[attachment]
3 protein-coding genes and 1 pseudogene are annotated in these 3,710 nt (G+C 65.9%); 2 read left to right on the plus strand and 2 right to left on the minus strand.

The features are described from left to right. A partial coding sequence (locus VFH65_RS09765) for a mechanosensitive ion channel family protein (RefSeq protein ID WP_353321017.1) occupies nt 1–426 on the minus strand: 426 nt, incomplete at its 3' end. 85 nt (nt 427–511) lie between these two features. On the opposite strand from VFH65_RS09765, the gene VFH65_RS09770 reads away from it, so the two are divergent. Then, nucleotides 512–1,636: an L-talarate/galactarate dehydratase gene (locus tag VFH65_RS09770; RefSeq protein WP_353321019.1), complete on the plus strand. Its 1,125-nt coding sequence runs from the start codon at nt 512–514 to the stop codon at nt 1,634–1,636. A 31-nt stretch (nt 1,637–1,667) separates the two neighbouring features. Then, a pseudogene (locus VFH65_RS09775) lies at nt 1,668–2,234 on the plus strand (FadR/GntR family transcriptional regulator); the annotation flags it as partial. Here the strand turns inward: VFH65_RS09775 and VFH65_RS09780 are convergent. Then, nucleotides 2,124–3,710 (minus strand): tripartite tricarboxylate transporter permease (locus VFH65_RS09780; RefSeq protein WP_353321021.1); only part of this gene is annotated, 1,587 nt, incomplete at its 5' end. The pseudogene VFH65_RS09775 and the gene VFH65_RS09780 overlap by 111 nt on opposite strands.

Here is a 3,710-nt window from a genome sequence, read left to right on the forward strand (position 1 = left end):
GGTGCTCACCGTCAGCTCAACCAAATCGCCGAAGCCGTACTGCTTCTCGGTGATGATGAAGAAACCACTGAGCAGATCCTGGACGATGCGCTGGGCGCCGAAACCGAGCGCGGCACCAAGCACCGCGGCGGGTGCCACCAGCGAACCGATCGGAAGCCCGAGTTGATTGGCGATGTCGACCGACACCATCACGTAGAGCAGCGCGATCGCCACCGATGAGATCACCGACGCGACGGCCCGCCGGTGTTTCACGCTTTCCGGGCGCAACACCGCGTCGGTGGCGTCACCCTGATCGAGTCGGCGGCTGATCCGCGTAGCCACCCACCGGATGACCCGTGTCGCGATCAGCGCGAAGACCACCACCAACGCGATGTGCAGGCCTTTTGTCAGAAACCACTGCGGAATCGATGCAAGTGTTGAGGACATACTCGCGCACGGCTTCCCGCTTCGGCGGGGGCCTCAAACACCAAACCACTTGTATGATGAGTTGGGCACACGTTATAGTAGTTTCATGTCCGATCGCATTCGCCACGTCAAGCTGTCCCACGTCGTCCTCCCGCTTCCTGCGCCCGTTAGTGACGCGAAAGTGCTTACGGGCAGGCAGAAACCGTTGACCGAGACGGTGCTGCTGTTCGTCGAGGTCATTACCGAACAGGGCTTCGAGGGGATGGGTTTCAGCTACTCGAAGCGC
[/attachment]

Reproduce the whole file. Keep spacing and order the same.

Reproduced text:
3 protein-coding genes and 1 pseudogene are annotated in these 3,710 nt (G+C 65.9%); 2 read left to right on the plus strand and 2 right to left on the minus strand.

The features are described from left to right. A partial coding sequence (locus VFH65_RS09765) for a mechanosensitive ion channel family protein (RefSeq protein ID WP_353321017.1) occupies nt 1–426 on the minus strand: 426 nt, incomplete at its 3' end. 85 nt (nt 427–511) lie between these two features. On the opposite strand from VFH65_RS09765, the gene VFH65_RS09770 reads away from it, so the two are divergent. Then, nucleotides 512–1,636: an L-talarate/galactarate dehydratase gene (locus tag VFH65_RS09770; RefSeq protein WP_353321019.1), complete on the plus strand. Its 1,125-nt coding sequence runs from the start codon at nt 512–514 to the stop codon at nt 1,634–1,636. A 31-nt stretch (nt 1,637–1,667) separates the two neighbouring features. Then, a pseudogene (locus VFH65_RS09775) lies at nt 1,668–2,234 on the plus strand (FadR/GntR family transcriptional regulator); the annotation flags it as partial. Here the strand turns inward: VFH65_RS09775 and VFH65_RS09780 are convergent. Then, nucleotides 2,124–3,710 (minus strand): tripartite tricarboxylate transporter permease (locus VFH65_RS09780; RefSeq protein WP_353321021.1); only part of this gene is annotated, 1,587 nt, incomplete at its 5' end. The pseudogene VFH65_RS09775 and the gene VFH65_RS09780 overlap by 111 nt on opposite strands.

Here is a 3,710-nt window from a genome sequence, read left to right on the forward strand (position 1 = left end):
GGTGCTCACCGTCAGCTCAACCAAATCGCCGAAGCCGTACTGCTTCTCGGTGATGATGAAGAAACCACTGAGCAGATCCTGGACGATGCGCTGGGCGCCGAAACCGAGCGCGGCACCAAGCACCGCGGCGGGTGCCACCAGCGAACCGATCGGAAGCCCGAGTTGATTGGCGATGTCGACCGACACCATCACGTAGAGCAGCGCGATCGCCACCGATGAGATCACCGACGCGACGGCCCGCCGGTGTTTCACGCTTTCCGGGCGCAACACCGCGTCGGTGGCGTCACCCTGATCGAGTCGGCGGCTGATCCGCGTAGCCACCCACCGGATGACCCGTGTCGCGATCAGCGCGAAGACCACCACCAACGCGATGTGCAGGCCTTTTGTCAGAAACCACTGCGGAATCGATGCAAGTGTTGAGGACATACTCGCGCACGGCTTCCCGCTTCGGCGGGGGCCTCAAACACCAAACCACTTGTATGATGAGTTGGGCACACGTTATAGTAGTTTCATGTCCGATCGCATTCGCCACGTCAAGCTGTCCCACGTCGTCCTCCCGCTTCCTGCGCCCGTTAGTGACGCGAAAGTGCTTACGGGCAGGCAGAAACCGTTGACCGAGACGGTGCTGCTGTTCGTCGAGGTCATTACCGAACAGGGCTTCGAGGGGATGGGTTTCAGCTACTCGAAGCGC